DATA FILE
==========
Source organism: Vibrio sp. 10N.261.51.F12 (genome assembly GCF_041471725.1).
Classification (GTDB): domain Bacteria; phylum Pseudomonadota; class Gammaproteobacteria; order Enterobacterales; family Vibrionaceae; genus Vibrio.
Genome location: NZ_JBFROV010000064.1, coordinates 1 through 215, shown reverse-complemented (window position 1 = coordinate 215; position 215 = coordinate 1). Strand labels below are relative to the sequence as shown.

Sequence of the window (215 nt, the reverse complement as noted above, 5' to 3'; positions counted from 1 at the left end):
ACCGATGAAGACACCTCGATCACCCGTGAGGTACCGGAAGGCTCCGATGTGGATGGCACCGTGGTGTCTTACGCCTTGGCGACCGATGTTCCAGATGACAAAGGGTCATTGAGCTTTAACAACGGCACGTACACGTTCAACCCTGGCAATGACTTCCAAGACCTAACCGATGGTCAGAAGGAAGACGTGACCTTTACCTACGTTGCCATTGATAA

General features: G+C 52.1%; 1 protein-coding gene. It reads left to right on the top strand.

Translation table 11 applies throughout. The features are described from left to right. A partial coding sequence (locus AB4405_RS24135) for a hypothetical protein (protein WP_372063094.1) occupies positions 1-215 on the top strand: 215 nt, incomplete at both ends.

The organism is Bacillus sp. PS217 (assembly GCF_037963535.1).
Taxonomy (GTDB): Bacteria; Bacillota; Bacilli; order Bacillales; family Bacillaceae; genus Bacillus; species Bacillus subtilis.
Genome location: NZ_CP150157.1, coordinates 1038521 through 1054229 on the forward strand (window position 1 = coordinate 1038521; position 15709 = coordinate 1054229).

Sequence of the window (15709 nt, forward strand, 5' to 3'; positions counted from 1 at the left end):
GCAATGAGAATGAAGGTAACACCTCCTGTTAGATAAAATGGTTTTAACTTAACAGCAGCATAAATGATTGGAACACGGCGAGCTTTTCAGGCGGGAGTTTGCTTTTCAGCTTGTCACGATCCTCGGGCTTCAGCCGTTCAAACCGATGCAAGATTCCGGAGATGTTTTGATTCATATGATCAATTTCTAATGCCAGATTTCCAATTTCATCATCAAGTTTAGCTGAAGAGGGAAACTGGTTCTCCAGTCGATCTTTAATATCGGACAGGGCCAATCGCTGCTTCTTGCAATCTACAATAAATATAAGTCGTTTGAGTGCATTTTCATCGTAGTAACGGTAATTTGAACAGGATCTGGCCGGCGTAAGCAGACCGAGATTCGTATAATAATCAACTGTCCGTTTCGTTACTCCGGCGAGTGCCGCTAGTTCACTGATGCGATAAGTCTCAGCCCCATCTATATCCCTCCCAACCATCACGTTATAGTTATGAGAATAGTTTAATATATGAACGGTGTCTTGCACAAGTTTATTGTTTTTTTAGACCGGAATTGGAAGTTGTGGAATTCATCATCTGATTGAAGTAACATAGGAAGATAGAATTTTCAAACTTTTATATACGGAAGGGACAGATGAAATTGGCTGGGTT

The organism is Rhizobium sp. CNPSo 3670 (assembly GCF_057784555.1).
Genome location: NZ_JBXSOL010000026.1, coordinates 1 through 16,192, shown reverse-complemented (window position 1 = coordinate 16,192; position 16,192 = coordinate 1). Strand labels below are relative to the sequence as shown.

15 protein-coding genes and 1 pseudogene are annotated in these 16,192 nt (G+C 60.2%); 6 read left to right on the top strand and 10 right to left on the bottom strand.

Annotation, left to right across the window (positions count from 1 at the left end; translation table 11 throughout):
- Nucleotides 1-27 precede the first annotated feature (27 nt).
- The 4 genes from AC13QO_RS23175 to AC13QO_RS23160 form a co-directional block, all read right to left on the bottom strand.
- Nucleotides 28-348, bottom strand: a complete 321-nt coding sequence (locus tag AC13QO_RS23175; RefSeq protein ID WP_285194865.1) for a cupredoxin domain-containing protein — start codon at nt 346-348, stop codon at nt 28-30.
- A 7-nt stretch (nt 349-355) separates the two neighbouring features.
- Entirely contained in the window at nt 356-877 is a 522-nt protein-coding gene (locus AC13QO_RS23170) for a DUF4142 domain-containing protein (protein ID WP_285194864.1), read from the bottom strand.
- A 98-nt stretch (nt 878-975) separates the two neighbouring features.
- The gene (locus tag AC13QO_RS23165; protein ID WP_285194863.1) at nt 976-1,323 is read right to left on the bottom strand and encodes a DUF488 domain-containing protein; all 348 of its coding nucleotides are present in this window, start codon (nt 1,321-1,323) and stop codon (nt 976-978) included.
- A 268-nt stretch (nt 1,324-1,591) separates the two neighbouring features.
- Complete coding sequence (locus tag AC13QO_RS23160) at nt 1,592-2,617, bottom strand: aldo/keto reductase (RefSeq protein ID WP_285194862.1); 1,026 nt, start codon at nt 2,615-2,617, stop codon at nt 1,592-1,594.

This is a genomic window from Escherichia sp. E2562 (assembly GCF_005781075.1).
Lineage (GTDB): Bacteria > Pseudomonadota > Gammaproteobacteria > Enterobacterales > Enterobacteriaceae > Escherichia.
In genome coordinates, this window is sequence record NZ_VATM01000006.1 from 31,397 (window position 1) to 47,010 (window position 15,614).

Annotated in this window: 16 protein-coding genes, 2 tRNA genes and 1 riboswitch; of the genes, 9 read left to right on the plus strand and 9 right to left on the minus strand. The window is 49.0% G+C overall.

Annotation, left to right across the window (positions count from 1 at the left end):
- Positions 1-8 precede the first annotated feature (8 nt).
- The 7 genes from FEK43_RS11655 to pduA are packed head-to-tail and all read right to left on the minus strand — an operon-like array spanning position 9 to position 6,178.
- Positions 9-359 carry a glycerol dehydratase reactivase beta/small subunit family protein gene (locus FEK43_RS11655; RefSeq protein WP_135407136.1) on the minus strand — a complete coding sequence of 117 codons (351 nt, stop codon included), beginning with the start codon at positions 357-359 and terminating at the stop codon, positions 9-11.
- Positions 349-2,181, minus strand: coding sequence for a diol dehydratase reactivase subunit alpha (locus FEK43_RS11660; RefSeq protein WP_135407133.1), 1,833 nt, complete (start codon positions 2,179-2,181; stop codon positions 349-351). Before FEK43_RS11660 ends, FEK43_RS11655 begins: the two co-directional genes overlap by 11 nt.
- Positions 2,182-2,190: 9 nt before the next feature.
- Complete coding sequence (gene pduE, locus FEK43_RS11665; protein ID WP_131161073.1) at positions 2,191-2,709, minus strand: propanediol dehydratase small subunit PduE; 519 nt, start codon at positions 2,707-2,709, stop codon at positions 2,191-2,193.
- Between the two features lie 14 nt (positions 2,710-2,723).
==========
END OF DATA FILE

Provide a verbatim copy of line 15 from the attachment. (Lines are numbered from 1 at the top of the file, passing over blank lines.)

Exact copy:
15 protein-coding genes and 1 pseudogene are annotated in these 16,192 nt (G+C 60.2%); 6 read left to right on the top strand and 10 right to left on the bottom strand.